Good job bringing this to light. People won't realise how huge the problem is and municipalities are woefully ill equipped to...
Agreed; mining can never be sustainable, but then how do you get the metals to make all the things you need in the course of...
Very good piece.
After we released our study on pesticide residues on bottled water, an experienced science journalist called me to verify something I had said in the press conference. He wanted to know if it was really true that the government had not laid down quantified standards for pesticide residues in drinking water, let alone packaged drinking water. "You mean to say that even till date we do not have norms for what are acceptable and permissible levels of pesticide residue in water?" he kept asking. It seemed he was clearly inexperienced and innocent in the ways of the 'real' scientific establishment and had spent too many years in the company of 'rockstar' scientists.
But it is true. And it is shameful. What shocked us, in the pesticide expose (February 15, 2003), is not that we found high levels of pesticide residues in bottled water, but that the toxic and deadly residues were legal -- blessed by the incompetent and indifferent regulator. The Bureau of Indian Standards (bis) -- the equivalent of the food and drug safety and certification organisations of other countries -- has set standards for drinking water and packaged drinking water. In the case of pesticide residues, the standards for drinking water say that the residues should be "absent" and in the case of packaged drinking water -- set much more recently -- the standards cryptically say: pesticide residues should be "below detectable limits". But as we explained in our study, the underlying principle is that if you don't look for something you will not find it. So, the method of detection specified by the regulator, set over 20 years ago, uses a less sensitive equipment, which would not be able to detect residues, unless present in high quantities.
So, the companies, the big and the biggest caught in this shocking expose, have only one excuse in their defence: they meet the standards set by the Indian government. They are legal. Forget what their products contain -- up to 5 different pesticide residues, in some as high as 104 times above the permissible norms for drinking water of the European Union. Forget that we found residues in every sample we tested. Forget that this is criminal. After all we Indians deserve this, the companies would say. We are used to being immune to our government's laxity, we can be immune to some pesticides.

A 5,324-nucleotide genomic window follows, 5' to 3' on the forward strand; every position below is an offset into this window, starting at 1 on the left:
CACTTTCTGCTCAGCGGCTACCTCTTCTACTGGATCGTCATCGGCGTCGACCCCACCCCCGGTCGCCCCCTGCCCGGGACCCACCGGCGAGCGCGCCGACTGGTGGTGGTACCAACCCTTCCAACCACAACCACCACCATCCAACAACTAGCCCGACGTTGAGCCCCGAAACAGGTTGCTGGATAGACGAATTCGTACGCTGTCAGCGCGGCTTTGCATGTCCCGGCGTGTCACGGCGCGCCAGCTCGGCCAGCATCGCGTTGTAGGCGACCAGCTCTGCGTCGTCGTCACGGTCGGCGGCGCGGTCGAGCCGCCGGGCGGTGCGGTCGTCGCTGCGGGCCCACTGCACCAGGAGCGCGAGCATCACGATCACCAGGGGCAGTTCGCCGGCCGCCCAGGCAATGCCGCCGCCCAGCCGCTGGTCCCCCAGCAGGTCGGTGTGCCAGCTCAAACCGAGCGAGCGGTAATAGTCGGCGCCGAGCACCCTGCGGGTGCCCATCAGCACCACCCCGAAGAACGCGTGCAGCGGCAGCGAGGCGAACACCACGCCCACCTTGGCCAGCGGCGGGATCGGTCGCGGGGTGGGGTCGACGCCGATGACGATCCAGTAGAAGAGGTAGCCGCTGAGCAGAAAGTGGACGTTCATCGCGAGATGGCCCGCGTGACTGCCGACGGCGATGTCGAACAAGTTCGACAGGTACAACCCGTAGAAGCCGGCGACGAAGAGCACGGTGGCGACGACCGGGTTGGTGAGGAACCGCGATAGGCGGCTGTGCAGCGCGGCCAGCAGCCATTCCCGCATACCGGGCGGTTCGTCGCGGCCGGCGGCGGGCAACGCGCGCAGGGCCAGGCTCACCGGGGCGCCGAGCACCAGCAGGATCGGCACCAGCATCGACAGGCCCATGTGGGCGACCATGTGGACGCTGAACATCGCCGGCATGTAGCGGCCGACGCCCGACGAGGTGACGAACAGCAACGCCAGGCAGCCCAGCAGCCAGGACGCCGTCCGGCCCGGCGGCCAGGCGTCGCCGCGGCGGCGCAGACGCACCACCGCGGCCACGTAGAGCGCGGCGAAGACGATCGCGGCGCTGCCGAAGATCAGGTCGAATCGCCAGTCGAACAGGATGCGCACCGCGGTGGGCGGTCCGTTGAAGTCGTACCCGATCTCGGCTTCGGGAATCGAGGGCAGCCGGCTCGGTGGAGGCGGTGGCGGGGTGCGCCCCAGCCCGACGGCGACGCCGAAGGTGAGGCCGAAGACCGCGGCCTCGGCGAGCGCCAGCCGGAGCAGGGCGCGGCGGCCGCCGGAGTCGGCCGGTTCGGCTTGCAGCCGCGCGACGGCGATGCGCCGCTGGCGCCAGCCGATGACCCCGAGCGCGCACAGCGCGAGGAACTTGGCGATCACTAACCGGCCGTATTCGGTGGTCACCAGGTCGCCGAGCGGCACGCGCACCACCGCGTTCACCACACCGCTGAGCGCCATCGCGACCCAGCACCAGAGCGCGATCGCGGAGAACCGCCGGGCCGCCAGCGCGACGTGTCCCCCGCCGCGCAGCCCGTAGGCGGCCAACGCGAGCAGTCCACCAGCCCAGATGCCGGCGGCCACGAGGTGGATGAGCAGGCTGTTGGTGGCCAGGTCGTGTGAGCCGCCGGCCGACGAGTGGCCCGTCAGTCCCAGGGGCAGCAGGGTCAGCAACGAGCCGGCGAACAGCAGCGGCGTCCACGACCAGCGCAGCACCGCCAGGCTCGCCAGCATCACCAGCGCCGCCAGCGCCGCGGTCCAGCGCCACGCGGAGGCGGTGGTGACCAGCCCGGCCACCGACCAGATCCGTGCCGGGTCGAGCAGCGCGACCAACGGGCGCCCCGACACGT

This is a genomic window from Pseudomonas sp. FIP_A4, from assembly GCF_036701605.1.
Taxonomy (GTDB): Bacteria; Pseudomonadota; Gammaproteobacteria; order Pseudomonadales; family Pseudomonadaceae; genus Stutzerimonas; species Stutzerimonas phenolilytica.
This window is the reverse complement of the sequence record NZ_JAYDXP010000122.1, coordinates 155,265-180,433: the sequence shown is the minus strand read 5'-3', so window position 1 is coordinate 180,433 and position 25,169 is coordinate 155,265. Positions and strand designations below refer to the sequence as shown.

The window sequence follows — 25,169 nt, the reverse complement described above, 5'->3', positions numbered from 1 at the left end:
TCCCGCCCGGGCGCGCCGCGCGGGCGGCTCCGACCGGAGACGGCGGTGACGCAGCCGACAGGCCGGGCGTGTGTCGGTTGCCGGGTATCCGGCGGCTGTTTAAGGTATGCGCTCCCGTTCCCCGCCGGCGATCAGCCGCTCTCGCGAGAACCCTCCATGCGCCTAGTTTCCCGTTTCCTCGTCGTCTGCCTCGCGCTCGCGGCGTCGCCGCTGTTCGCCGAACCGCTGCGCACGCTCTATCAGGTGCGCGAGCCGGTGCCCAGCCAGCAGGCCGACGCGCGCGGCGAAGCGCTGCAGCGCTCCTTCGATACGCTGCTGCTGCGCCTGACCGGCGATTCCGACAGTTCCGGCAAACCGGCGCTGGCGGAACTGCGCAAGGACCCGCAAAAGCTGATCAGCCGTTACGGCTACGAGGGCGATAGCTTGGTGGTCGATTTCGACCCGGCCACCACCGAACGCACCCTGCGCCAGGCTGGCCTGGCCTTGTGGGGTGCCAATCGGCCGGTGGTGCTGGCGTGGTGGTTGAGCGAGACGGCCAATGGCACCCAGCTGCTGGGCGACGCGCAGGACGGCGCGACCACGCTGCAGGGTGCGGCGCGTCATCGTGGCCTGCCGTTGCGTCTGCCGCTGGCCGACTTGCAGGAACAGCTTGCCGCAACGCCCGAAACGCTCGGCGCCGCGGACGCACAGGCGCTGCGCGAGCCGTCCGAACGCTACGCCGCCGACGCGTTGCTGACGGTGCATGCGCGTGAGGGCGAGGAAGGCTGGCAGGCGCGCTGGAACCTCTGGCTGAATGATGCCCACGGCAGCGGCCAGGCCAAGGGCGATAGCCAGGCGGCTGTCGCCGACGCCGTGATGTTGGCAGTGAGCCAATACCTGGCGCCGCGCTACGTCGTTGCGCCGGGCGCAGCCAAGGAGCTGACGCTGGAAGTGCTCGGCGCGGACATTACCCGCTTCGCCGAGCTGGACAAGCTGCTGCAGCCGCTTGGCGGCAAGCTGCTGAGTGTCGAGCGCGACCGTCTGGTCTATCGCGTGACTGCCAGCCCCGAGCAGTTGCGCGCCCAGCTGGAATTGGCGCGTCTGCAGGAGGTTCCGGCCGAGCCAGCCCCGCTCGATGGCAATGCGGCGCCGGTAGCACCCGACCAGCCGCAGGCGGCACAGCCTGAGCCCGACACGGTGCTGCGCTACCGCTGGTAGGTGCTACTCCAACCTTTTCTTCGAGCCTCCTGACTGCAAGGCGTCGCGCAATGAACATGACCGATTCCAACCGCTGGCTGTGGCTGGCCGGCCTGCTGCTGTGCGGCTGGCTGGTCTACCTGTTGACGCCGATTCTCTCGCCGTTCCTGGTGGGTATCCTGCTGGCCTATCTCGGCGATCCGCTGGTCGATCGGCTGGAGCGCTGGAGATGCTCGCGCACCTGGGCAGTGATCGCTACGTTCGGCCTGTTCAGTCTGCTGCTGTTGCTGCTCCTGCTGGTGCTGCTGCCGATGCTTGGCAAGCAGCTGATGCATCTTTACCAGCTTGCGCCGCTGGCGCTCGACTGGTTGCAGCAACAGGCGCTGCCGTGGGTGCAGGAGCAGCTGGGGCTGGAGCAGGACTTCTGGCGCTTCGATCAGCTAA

But the response from media and the public has been incredible. The story captured headlines. Sales of bottled water dropped sharply. The government, usually asleep, swiftly ordered an enquiry. The bis has, within a week of the release of our study, started the process of revising the standards for pesticide residues in water. So should we pat ourselves on the back for the good work that we have done?
Not yet. Not for long. The challenge is just beginning to unfold. One of the most devastating findings is that we found the pesticides in the bottled water because we found terribly high pesticide levels in the raw water the companies were using. We found contamination in Delhi and Mumbai -- in tapwater, river water and groundwater.
What will we do now? How can we even begin to clean up the horrendous poison seeping into our lifeline -- our water? Even if packaged water industry is forced to clean up its act and behave responsibly, what will millions and millions, who drink this water, do? What is their option? It is vital that we begin to discuss this carefully and closely.
Pesticide residues are an unfair health risk. The levels of multiple residues we found, highly dangerous ones like lindane, ddt or chlorpyrifos, are unacceptable. These will damage our bodies with long-term exposure. This is clear. What do we do about it isn't.
Firstly, it is important to remember that cleaning tiny -- nanoparticles and even smaller -- residues is not easy or cheap. A city as rich as New York has found that it is cheaper to pay farmers living in the watersheds of the city not to use pesticides, than to invest in equipment to clean it up. The city funds a watershed agricultural programme in the Catskills -- upstream of the city -- so that farmers can change their practices and use much less pesticides.
We, on the other hand, pay farmers through subsidies to use ever greater quantities of unnecessary pesticides and insecticides. What can we do to regulate and minimise the use of these toxins, without jeopardising agricultural productivity? A lot I am sure, if we put our minds to it. We can find ways to reduce use, move to far more benign substances -- with new research and innovation -- and value the labour of farmers so that they can make more, even if they produce less with less intensive agriculture.
Secondly, this is also a question of regulation. But the regulator is deaf and dumb and operates in the darkness of night; can we expect proper vision on the nature of pesticides allowed in the country? Remember, the nature of the business is that one toxic substance be replaced with another such substance, or one that is even more lethal. This is exactly how global business works. So, if ddt is found to be noxious -- and incidentally its patent runs out as well -- companies find it much more profitable to 'substitute' it with an 'improved' alternative -- ddt in another name, in another place.
The rich world can make money first by producing toxins and then by producing its alternative toxins or clean up technologies; we can't. Our world cannot afford this farce of development. It will be exorbitant and deadly.
The cycle of poison must be stopped. There is no other way for us.
-- Sunita Narain